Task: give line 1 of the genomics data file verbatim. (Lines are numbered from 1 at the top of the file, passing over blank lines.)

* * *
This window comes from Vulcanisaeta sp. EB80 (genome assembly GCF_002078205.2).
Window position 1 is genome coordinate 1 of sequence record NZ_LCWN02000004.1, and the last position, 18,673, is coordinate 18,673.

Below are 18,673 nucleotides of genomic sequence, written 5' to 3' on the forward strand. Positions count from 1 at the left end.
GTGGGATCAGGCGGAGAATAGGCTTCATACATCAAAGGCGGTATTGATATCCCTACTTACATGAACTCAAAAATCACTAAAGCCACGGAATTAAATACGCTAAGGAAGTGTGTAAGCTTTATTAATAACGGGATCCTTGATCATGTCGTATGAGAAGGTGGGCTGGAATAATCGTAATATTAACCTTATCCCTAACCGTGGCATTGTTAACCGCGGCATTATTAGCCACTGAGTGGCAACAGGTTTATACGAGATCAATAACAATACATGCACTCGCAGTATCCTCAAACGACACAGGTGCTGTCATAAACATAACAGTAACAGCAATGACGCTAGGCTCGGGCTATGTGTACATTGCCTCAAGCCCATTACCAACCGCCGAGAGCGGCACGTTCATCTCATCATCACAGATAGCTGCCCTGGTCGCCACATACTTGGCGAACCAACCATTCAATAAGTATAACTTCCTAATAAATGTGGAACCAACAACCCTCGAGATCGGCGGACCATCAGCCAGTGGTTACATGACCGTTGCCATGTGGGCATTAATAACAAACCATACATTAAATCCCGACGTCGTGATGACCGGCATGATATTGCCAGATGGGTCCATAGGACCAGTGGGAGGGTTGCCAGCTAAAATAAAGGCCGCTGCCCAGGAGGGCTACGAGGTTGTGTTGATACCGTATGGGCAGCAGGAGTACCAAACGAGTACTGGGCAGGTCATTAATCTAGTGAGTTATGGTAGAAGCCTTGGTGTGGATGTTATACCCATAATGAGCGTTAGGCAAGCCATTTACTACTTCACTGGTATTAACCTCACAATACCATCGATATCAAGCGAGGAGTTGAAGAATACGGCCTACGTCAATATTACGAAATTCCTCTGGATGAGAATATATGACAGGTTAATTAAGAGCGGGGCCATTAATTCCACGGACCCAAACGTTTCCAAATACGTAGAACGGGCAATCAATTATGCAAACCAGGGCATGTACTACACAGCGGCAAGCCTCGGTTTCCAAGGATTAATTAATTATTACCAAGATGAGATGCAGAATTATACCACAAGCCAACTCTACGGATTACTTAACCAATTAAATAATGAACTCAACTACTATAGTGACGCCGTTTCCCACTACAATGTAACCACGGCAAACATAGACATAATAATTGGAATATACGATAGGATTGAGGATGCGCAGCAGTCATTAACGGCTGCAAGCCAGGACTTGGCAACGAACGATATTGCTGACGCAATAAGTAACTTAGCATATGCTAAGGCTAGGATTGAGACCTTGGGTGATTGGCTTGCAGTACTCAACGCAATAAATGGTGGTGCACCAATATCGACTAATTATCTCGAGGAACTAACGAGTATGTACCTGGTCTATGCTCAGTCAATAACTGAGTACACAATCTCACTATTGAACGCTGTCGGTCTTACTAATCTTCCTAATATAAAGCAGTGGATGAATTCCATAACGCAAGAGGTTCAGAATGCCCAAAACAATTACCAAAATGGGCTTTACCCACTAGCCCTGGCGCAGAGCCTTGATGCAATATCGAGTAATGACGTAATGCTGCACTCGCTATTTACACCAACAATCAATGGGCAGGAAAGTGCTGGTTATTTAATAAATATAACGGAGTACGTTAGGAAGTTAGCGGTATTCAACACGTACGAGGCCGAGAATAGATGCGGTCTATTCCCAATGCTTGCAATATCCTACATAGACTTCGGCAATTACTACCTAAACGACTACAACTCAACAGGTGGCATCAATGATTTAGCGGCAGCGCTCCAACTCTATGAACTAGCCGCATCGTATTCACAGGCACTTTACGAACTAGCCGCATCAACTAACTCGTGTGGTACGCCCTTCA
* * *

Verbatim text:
This window comes from Vulcanisaeta sp. EB80 (genome assembly GCF_002078205.2).